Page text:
Resources for a newcomer to FV

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Puritan Board Doctor
I am interested in learning more about FV. Right now, I know nothing - except that its rejected in reformed circles. I've tried to educate myself by reading this forum and some of the things referenced in this forum, but, frankly, they're all over my head. Does anyone have suggestions for a book, pamphlet etc that would explain the basics of FV in a very simple manner. Think of if you wanted to explain FV to a twelve year old!

I would prefer to avoid podcasts and videos, because the way I really learn and understand these things is by reading, rereading, underlining etc. I can print out a web article, but I can't do that with an audio resource.

Thank you in advance. :)

Marrow Man

Drunk with Powder
Kathleen, at the 2009 ARP meeting of General Synod, a committee issued a report on the Federal Vision (and New Perspective on Paul) and included a bibliography with the report. It includes books, articles, and audio files. You can see this list at my blog here.


Puritanboard Commissioner
The 9 declarations toward the end of the PCA Study Report will help spot this. As you can see, they deal with what confuses or denies some very important reformed doctrines, and some very foundational Scripture, e.g. "visible" v. "invisible" church, "union with Christ," "justification," "imputation" of Christ's righteousness.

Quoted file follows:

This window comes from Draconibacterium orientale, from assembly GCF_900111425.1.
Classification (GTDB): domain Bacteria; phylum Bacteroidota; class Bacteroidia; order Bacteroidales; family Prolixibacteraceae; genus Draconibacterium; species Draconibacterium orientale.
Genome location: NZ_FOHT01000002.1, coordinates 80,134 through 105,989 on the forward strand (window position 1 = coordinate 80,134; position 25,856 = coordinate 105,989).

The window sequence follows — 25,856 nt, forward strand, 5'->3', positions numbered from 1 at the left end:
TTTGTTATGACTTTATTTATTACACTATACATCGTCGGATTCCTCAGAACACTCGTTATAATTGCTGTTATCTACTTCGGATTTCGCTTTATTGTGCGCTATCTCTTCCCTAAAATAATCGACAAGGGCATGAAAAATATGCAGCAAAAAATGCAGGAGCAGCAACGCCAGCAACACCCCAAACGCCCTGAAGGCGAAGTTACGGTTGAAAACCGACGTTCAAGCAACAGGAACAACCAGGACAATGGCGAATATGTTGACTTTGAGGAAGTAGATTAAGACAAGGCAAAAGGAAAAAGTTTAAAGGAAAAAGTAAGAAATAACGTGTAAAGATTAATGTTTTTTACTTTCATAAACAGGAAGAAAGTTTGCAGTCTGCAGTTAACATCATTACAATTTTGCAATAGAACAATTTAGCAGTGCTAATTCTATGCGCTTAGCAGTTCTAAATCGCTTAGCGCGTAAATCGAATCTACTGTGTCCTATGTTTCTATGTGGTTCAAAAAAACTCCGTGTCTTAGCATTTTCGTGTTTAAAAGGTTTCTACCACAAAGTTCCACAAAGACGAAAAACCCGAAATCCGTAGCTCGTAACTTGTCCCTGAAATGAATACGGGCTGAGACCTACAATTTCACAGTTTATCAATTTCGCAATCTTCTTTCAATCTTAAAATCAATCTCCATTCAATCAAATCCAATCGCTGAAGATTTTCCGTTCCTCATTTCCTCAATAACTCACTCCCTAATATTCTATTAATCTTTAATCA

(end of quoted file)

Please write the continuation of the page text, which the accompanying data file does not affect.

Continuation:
The key thing is that it confuses or denies the gospel, justification by faith (in Christ's righteousness) alone, and our assurance that comes from that.


Puritan Board Freshman
I thought that Piper's the Future of Justification was easier to read than some; but I think that's also one of the problems/attractions of Wright's stuff--he comes off as a real smart guy who is good at putting things in "layman's" terms; and in the process he shifts definitions around and distorts them in subtle ways, and cleverly sets the grounds for his arguments in ways that favor his positions. By the end of one of his books you're confused about most of his references, believe that green is red, and you know with confidence that Paul liked cinnamon on his breakfast latte. Arguing against him seems to be a painstaking process that makes the writer come off as a bookworm with dyslexia.


Puritan Board Freshman
I'm going to be starting a series on my blog in the next couple of weeks called "the plain man's guide to the federal vision" Check in if you'd like.
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